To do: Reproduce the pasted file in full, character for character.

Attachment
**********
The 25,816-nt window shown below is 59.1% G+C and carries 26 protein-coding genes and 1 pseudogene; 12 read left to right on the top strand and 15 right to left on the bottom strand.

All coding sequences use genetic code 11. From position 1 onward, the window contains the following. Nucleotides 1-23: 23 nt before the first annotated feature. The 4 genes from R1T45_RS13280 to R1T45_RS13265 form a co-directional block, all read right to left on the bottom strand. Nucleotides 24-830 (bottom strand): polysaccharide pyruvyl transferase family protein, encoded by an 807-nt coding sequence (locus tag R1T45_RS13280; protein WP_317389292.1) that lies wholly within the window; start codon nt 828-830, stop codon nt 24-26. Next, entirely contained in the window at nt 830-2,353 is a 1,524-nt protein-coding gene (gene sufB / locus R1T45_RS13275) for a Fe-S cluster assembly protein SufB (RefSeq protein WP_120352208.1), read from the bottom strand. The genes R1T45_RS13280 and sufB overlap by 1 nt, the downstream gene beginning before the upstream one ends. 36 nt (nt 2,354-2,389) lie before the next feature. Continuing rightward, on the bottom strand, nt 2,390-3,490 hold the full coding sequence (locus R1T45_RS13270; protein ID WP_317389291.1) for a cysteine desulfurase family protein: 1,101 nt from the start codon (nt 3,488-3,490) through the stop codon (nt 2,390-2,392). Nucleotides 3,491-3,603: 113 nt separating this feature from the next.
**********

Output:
The 25,816-nt window shown below is 59.1% G+C and carries 26 protein-coding genes and 1 pseudogene; 12 read left to right on the top strand and 15 right to left on the bottom strand.

All coding sequences use genetic code 11. From position 1 onward, the window contains the following. Nucleotides 1-23: 23 nt before the first annotated feature. The 4 genes from R1T45_RS13280 to R1T45_RS13265 form a co-directional block, all read right to left on the bottom strand. Nucleotides 24-830 (bottom strand): polysaccharide pyruvyl transferase family protein, encoded by an 807-nt coding sequence (locus tag R1T45_RS13280; protein WP_317389292.1) that lies wholly within the window; start codon nt 828-830, stop codon nt 24-26. Next, entirely contained in the window at nt 830-2,353 is a 1,524-nt protein-coding gene (gene sufB / locus R1T45_RS13275) for a Fe-S cluster assembly protein SufB (RefSeq protein WP_120352208.1), read from the bottom strand. The genes R1T45_RS13280 and sufB overlap by 1 nt, the downstream gene beginning before the upstream one ends. 36 nt (nt 2,354-2,389) lie before the next feature. Continuing rightward, on the bottom strand, nt 2,390-3,490 hold the full coding sequence (locus R1T45_RS13270; protein ID WP_317389291.1) for a cysteine desulfurase family protein: 1,101 nt from the start codon (nt 3,488-3,490) through the stop codon (nt 2,390-2,392). Nucleotides 3,491-3,603: 113 nt separating this feature from the next.